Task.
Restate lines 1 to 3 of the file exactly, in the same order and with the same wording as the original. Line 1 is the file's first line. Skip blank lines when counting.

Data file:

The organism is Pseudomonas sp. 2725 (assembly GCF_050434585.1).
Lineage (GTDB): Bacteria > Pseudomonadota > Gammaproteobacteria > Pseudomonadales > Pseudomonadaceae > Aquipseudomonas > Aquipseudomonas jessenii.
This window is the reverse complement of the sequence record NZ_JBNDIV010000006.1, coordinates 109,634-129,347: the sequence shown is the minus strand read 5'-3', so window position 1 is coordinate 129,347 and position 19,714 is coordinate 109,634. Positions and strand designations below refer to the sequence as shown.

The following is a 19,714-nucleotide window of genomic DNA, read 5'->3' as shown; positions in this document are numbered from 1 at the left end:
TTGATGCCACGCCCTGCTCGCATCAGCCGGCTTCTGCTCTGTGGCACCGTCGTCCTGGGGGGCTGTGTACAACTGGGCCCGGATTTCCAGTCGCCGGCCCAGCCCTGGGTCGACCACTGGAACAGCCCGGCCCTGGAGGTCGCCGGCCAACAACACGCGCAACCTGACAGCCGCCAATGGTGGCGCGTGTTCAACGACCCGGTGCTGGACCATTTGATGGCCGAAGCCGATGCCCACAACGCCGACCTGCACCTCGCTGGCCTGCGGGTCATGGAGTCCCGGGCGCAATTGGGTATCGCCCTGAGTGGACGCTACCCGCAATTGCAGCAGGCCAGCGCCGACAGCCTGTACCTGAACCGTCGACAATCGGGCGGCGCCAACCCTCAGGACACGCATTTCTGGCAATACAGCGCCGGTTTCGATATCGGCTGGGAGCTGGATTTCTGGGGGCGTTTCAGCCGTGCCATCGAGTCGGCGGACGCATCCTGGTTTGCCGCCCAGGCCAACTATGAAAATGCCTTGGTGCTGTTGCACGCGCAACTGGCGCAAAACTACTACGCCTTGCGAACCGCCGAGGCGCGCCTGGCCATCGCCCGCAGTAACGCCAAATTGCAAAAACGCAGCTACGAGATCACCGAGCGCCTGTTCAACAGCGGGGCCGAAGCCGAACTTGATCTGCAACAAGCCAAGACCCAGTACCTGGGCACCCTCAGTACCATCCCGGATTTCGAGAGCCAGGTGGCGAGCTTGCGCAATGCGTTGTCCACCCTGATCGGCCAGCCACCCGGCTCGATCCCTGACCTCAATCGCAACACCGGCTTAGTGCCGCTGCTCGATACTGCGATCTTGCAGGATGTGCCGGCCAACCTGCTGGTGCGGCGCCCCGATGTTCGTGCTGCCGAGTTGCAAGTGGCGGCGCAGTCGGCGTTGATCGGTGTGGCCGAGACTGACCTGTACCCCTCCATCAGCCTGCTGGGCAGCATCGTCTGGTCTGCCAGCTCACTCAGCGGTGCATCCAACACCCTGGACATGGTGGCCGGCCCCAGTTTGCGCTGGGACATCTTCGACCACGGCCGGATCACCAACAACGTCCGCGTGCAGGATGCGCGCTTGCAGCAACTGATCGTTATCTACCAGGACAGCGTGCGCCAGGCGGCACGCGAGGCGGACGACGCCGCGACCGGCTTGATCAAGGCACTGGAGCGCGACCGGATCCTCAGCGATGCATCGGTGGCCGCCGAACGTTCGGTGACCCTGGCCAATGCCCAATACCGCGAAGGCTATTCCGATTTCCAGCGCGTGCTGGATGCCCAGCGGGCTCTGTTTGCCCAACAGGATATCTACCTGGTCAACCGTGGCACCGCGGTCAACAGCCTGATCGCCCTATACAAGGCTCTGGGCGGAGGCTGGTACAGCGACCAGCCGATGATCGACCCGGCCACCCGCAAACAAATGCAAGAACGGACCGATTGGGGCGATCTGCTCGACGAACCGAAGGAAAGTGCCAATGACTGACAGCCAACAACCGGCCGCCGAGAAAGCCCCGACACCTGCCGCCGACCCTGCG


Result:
The organism is Pseudomonas sp. 2725 (assembly GCF_050434585.1).
Lineage (GTDB): Bacteria > Pseudomonadota > Gammaproteobacteria > Pseudomonadales > Pseudomonadaceae > Aquipseudomonas > Aquipseudomonas jessenii.
This window is the reverse complement of the sequence record NZ_JBNDIV010000006.1, coordinates 109,634-129,347: the sequence shown is the minus strand read 5'-3', so window position 1 is coordinate 129,347 and position 19,714 is coordinate 109,634. Positions and strand designations below refer to the sequence as shown.